I think I love Final Fantasy XV more than anyone else in the world. While this attachment might mostly be attributed to the ten years of my life I was excited for the game to come out from its original incarnation Final Fantasy Versus XIII. When it released, its emotionally ingrained narrative and earnest cast of characters resonated with me. I will remember Noctis, Gladio, Ignis, and Prompto’s journey of brotherhood for as long as I live.
Yet, even I can’t ignore the major design flaws when the game first released. Its ambition managed to get the best of itself, and it was at the detriment to the game’s overall focus. Making story and gameplay feel largely unfinished. However, after playing the spellbinding demo for Final Fantasy VII Remake (which you can check out our extensive preview here), it’s become evident that Square has been learning from the feedback from XV‘s release.
Finding the Midgar ground
Final Fantasy VII Remake’s combat was the first thing that impressed me. It has obviously had a massive overhaul from the original game by adding an action-based system that allows you to switch between characters on the fly. This is also the fullest realization of Final Fantasy XV‘s multiple party system and action gameplay. During my own experience with the demo, I was happy to notice that you didn’t have to default to holding down a guard button then holding down an attack button like in Final Fantasy XV. Final Fantasy VII Remake is instead more demanding full of kinectic action that demands strategy. There were many moments that I had to think three or four steps ahead of enemies. Tactically changing between Cloud and Barret for different situations.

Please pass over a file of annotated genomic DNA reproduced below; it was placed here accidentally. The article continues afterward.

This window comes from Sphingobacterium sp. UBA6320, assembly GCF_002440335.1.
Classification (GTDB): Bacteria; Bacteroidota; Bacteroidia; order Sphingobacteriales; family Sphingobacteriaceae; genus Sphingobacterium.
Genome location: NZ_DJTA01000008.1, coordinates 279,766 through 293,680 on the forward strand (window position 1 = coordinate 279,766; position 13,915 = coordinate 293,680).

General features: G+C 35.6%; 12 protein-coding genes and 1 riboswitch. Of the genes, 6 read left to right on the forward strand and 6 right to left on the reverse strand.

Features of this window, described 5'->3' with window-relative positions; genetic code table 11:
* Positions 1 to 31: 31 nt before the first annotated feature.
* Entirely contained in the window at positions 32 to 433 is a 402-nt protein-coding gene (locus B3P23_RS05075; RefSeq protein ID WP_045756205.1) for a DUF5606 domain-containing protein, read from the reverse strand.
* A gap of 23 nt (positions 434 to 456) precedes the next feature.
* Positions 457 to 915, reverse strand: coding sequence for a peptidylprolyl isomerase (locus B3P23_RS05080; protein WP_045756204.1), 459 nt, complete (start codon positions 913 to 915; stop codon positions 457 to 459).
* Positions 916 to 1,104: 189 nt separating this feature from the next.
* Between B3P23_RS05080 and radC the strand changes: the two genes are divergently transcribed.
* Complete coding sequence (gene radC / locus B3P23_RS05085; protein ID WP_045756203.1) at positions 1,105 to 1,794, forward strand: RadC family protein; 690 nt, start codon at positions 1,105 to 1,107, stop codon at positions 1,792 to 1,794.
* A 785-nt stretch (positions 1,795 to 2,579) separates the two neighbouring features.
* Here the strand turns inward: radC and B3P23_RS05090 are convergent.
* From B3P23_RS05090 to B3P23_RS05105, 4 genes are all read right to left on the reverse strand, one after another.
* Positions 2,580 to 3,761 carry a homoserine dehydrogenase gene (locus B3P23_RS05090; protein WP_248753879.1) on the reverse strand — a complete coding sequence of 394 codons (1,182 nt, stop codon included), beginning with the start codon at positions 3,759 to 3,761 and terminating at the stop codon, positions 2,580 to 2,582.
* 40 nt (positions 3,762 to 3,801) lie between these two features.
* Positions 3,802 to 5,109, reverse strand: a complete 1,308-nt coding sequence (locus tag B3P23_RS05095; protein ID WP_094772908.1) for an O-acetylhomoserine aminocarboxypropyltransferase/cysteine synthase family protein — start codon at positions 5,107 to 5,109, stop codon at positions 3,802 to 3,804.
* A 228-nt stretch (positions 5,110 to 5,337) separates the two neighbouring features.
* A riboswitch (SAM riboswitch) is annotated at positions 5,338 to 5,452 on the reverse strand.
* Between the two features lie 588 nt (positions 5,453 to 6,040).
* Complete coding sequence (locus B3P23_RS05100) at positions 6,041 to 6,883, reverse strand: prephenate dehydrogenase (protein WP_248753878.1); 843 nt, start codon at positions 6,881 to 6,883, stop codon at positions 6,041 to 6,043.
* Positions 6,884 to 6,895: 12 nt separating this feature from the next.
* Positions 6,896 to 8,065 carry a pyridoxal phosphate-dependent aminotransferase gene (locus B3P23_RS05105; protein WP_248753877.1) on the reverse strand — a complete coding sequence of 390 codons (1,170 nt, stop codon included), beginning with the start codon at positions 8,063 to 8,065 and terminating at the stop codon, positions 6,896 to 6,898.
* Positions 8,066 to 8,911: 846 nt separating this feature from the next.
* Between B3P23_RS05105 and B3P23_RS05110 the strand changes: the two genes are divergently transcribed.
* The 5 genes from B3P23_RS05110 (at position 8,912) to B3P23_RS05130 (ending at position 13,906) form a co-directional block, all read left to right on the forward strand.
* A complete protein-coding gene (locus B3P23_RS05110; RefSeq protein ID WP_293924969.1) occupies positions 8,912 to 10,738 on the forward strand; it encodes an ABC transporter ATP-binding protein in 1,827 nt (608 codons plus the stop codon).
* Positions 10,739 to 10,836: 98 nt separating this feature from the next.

A lot of time has evidently been taken into making sure each of the character’s have unique gameplay. Cloud has flashy hack-and-slash gameplay that feels reminiscent of Crisis Core. While Barret is largely behind him in fights whittling away at enemies with his machine gun and casting spells. Thankfully I was still able to freeze time (an addition made in Final Fantasy XV) to make important decisions in battles if things got too hectic. If the other party members are this different in their playstyle, this bodes well for how engaging the Final Fantasy VII Remake is as an action-RPG.
Square is casting Focus
The humor and writing is also utilizing the various touches that Final Fantasy XV included. In XV, the party member Prompto would hum the victory fanfare song that was regularly found in the other entries of the Final Fantasy series. During instances in the demo, Barret also whimsically hums the song after finishing a fight. Yet among these moments of humor that pay tribute to series’ nostalgia, there are thrilling action encounters that properly define the stakes of situations. Tone has been a difficult thing for Square Enix to balance with their titles since their effort to make more bombastic titles. From the small section of Final Fantasy VII Remake we’ve seen so far it seems that they’ve hit a calculated balance of camp and cinematic exhilaration.
There’s a lot about Final Fantasy VII Remake still needs to do, and it’s mostly reliant on communication. There’s now baggage Square Enix has to deal with regarding what the final product really is. I’m not particularly let down by the episodic structure and the fact that the game will largely take place on Midgar. As it allows the developers to focus more on a polished experience. Plus, after the 33 million loss that the company posted for XV it might be best to have a more intimate RPG title. However, many feel confused by how many entries this remake of the beloved RPG will be. Overall, the game itself seems to be going in the right direction when it comes to both its gameplay and narrative. Square has to still figure out its own transparency.